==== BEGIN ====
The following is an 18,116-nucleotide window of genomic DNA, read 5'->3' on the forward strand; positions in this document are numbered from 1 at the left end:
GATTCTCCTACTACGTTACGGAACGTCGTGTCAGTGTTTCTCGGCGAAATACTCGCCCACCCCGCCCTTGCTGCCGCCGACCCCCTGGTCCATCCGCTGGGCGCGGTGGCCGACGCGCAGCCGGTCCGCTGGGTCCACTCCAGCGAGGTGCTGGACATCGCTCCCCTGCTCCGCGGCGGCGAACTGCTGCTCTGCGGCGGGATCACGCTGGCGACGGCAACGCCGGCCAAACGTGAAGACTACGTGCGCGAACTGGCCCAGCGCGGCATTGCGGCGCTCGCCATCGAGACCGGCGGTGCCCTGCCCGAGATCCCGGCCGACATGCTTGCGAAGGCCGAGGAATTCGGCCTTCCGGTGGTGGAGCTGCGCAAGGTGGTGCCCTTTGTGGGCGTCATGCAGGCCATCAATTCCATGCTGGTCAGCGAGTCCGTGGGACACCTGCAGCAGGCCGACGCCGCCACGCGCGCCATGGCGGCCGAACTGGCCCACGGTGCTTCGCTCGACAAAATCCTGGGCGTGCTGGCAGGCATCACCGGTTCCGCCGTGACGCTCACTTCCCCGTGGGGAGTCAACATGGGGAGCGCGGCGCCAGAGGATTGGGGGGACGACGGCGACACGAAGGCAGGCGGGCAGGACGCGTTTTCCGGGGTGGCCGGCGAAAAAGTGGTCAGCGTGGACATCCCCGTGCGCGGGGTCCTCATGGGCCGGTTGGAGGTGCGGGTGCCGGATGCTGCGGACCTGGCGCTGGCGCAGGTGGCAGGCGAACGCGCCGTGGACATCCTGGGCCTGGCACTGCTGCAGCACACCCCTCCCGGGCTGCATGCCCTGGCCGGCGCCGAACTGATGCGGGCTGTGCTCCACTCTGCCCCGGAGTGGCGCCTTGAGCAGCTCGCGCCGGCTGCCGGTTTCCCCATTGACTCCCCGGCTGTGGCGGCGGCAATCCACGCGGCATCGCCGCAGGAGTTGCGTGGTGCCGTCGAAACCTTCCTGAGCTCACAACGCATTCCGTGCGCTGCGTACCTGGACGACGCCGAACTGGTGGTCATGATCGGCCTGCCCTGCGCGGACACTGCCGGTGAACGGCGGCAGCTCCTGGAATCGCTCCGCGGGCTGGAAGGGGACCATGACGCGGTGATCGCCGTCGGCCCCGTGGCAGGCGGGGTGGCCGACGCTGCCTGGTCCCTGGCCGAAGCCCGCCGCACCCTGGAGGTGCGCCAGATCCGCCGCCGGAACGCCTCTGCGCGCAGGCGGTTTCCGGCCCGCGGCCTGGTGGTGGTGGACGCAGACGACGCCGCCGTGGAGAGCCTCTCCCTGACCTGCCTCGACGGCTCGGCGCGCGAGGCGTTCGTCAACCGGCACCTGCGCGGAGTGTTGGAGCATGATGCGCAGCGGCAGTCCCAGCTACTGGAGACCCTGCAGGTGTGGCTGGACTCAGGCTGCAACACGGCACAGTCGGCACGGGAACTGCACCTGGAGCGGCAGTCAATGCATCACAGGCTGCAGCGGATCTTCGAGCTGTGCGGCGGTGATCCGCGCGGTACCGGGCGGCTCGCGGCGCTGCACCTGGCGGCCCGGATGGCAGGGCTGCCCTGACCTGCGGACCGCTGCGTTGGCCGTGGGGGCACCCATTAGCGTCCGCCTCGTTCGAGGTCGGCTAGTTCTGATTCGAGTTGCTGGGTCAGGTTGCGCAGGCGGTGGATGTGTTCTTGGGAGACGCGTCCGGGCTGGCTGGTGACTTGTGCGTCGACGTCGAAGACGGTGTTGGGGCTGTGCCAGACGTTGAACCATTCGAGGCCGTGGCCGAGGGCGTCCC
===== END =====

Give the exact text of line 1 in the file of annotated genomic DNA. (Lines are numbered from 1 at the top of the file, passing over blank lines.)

The following is an 18,116-nucleotide window of genomic DNA, read 5'->3' on the forward strand; positions in this document are numbered from 1 at the left end: